You do not score 100% when running security tests? Do not worry, this is normal.
The tests being done checks for a wide range of potential issues, and it is not always possible to be 100% protected.
A test has failed!
Next to each test there is a “Details” button, when clicked will open with more details about the issue as well as suggested options.
Warnings are just warnings
For instance, the plugin checks the current version of MySQL – the software that runs your website database. If you are just running the minimum version 5.5.60 (at the time of this writing), it is enough, but it is recommended you run at least v5.6.
Depending on where you are hosted this can be difficult to get changed as the host might have to change this setting for a lot of sites to accommodate you.
This is not really a big issue, but the plugin will still warn you.
A failed test do not mean you will be hacked
Although you might get worried about the tests that save they have failed, but read the individual test results before you get too worried. Every website is different and have different needs for features to be enabled.
For instance the wp-config.php file. Every file and folder on your webserver can be set to have different rights for different users. So for instance only specific users can view or edit. If the right permissions are not set, some sensitive details could be read by different users.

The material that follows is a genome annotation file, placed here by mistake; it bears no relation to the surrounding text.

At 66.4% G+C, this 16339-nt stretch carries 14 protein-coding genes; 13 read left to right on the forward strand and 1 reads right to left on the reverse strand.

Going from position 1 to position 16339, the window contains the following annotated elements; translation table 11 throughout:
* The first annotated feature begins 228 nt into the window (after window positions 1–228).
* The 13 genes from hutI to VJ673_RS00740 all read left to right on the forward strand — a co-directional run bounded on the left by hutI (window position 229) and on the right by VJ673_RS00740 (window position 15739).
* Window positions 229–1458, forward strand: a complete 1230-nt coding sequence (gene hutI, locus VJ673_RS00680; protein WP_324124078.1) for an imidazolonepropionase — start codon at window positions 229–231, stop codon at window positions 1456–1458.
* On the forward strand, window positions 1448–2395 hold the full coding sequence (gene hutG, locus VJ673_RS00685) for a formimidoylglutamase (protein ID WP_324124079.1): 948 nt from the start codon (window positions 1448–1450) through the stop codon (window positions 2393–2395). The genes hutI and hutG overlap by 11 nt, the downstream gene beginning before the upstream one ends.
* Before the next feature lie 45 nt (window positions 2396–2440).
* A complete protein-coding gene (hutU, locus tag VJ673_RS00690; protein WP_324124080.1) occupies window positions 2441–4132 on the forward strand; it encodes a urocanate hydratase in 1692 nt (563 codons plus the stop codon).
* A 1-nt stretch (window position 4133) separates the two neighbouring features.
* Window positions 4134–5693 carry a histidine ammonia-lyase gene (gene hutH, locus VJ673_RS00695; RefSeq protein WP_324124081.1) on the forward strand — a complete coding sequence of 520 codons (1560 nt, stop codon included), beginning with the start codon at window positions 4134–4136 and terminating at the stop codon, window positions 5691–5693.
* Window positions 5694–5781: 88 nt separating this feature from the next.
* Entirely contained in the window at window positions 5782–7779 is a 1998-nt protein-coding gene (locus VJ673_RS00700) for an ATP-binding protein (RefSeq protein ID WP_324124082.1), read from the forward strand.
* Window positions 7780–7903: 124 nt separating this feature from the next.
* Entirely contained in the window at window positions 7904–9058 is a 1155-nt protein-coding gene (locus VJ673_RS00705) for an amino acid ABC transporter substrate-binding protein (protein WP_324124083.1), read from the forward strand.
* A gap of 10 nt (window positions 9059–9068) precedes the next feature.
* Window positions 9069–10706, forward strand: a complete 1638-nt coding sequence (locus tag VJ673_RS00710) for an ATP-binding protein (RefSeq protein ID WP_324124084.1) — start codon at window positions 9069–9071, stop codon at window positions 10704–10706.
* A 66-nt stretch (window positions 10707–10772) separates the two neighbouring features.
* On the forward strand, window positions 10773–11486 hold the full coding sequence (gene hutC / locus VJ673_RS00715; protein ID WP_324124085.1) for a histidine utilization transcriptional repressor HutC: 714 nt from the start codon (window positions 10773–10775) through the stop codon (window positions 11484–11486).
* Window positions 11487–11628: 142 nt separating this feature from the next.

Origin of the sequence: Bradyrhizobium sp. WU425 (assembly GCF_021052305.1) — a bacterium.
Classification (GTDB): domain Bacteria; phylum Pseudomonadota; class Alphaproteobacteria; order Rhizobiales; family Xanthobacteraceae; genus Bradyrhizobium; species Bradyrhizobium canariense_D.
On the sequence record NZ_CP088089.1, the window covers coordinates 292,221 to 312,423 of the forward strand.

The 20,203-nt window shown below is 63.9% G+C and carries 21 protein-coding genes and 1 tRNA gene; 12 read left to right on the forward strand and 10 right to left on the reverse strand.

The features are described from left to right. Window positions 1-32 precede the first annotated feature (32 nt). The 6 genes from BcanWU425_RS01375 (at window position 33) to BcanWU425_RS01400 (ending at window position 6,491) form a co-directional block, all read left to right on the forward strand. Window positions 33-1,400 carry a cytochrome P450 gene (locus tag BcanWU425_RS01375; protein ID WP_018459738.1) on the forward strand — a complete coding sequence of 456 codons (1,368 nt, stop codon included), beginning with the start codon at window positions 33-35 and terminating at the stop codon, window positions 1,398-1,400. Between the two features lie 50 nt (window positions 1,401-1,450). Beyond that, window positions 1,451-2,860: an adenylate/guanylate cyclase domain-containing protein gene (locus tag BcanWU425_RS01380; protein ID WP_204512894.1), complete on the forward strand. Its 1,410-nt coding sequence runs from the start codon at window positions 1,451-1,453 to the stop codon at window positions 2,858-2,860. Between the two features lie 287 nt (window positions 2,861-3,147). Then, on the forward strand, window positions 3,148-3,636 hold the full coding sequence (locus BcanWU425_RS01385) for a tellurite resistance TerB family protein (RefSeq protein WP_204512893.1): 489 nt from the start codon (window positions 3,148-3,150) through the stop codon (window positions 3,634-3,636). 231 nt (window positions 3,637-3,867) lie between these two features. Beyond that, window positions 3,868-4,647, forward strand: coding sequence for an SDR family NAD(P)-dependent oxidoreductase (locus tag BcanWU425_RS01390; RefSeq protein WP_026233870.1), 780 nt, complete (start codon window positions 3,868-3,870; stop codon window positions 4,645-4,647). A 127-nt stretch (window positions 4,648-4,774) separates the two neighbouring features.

This is not possible to set on all webhosts, some hosting companies require different permissions to function properly. There are other ways to prevent unwanted access to the file, without modifying the file permissions.
So, read the details and keep in mind some things are not possible to disable due to how your website is set up or the functionality needed.
For instance, the test checking if your response headers contain Content Security Policy can be hard to configure. This would require someone with experience to set up properly as making a mistake with the CSP can break functionality on your website.
You should pay attention to the issues that you can do something about.
Example – remove default “admin” account
Issues such as using the default username, “admin” still exist is a more serious issue.
Even if you use a very secure password, you are still open to login attempts which at the minimum put more strain on your server.
The process is simple enough, you create a new administrator account with a new username and then delete the user with “admin” – read the details in the test description for more details.
Example – Do not use the default database prefix
To group your installation database tables together, your WordPress will have a prefix that all tables in your database begin with, the default is “wp_”. You can ensure a lot of standard attacks will have no success just by changing the default prefix.
Many attempts to insert malicious code into your website will be by filling out a form and then trying to inject MySQL code that way. Most scripts will attempt to use the default prefix “wp_” – by having a different prefix you will have thwarted those attempts.